To gain insight into the function of the dorsal ﬁns in white-spotted bamboo sharks (Orectolobiformes: Hemiscyillidae) during steady swimming, data on three-dimensional kinematics and electromyographic recordings were collected. Bamboo sharks were induced to swim at 0.5 and 0.75 body lengths per second in a laminar ﬂow tank. Displacement, lag and angles were analyzed from high-speed video images. Onset, offset, duration, duty cycle and asynchrony index were calculated from three muscle implants on each side of each dorsal ﬁn. The dorsal ﬁns were displaced more laterally than the undulating body. In addition, the dorsal tips had larger lateral displacement than the trailing edges. Increased speed was accompanied by an increase in tail beat frequency with constant tail beat amplitude. However, lateral displacement of the ﬁns and duration of muscle bursts remained relatively constant with increased speed. The range of lateral motion was greater for the second dorsal ﬁn (mean 33.3◦) than for the ﬁrst dorsal ﬁn (mean 28.4◦). Bending within the ﬁn was greater for the second dorsal ﬁn (mean 43.8◦) than for the ﬁrst dorsal ﬁn (mean 30.8◦). Muscle onset and offset among implants on the same side of each dorsal ﬁn was similar. Three-dimensional conformation of the dorsal ﬁns was caused by interactions between muscle activity, material properties, and incident ﬂow. Alternating bilateral activity occurred in both dorsal ﬁns, further supporting the active role of these hydrofoils in thrust production during steady swimming. The dorsal ﬁns in bamboo sharks are capable of thrust production during steady swimming and do not appear to function as stabilizing structures.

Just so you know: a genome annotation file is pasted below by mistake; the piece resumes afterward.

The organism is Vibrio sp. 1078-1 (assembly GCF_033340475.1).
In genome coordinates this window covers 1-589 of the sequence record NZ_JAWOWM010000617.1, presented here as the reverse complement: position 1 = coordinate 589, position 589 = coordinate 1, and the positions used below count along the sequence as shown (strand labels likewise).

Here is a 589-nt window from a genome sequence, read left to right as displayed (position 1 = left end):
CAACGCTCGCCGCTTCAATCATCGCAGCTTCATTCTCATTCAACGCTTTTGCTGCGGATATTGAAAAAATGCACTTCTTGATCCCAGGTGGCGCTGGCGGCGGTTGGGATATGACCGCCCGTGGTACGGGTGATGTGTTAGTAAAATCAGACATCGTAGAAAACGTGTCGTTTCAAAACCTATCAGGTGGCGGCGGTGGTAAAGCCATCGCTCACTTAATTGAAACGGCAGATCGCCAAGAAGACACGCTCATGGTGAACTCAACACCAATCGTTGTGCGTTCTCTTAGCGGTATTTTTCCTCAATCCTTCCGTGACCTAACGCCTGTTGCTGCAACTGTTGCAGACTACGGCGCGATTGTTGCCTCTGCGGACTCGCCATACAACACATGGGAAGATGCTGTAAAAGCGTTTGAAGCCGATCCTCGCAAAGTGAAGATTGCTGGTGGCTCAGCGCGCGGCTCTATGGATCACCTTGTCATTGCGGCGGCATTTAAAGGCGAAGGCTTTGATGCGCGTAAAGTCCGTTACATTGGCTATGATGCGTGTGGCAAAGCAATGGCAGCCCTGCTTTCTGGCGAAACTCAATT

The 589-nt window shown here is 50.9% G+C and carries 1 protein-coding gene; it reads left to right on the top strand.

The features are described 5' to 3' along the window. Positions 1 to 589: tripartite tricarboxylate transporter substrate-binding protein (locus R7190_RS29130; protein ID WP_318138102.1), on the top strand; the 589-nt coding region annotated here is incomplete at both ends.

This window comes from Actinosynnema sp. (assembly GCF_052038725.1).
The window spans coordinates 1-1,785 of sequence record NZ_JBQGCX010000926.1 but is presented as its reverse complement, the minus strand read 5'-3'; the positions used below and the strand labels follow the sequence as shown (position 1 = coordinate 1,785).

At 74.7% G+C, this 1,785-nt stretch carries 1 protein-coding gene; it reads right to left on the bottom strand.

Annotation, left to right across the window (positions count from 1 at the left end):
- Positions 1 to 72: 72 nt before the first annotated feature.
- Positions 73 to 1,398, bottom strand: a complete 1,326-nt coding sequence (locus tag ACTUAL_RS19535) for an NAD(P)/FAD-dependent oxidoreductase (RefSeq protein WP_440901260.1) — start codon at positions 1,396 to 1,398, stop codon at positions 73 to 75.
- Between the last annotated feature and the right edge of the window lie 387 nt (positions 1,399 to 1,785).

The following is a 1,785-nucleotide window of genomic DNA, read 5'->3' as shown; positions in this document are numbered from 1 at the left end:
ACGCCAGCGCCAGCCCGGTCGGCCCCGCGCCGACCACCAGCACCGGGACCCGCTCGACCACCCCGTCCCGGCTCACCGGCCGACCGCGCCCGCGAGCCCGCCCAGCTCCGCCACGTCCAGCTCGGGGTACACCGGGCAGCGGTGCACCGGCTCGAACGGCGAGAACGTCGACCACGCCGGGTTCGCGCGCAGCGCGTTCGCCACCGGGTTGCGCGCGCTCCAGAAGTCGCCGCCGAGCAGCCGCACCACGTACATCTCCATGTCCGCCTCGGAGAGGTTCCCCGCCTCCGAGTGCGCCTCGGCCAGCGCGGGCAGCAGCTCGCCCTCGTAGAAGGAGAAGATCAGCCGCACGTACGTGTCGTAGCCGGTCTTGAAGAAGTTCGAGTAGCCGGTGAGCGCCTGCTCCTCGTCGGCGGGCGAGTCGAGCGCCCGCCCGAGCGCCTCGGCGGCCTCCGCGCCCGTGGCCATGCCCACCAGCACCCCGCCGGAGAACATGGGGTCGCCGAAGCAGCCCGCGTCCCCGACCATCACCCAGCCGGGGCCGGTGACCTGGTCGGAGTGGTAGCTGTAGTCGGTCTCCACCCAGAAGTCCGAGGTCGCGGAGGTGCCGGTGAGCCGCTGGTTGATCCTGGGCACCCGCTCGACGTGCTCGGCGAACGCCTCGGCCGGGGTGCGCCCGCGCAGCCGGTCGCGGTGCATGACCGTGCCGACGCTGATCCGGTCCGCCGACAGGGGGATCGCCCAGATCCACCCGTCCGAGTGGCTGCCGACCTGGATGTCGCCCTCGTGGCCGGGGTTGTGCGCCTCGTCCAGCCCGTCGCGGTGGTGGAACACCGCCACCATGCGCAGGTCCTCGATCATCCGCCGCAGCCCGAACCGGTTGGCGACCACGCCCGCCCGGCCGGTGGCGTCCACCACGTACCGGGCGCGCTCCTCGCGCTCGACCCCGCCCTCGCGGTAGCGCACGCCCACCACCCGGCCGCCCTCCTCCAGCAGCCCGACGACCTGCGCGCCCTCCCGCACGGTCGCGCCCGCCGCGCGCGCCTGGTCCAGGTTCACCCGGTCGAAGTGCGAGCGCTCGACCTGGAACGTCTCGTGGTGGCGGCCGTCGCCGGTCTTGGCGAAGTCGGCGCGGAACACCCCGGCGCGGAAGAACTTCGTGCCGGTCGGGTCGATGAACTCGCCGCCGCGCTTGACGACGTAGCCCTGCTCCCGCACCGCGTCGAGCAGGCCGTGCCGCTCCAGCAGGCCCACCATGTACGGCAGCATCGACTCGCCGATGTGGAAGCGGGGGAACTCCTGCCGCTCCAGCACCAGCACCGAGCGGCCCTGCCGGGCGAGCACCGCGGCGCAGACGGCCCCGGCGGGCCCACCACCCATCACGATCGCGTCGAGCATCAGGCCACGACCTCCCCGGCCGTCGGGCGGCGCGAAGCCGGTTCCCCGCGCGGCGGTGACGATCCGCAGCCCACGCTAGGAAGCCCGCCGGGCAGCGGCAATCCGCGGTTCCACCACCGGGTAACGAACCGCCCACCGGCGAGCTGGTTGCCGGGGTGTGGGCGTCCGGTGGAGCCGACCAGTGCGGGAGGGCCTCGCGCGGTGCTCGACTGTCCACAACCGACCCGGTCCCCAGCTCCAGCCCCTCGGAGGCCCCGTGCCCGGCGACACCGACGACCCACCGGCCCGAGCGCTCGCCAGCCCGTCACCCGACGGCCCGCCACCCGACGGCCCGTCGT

Maia, Anabela and Wilga, Cheryl, "Function of dorsal ﬁns in bamboo shark during steady swimming" (2013). Faculty Research & Creative Activity. 296.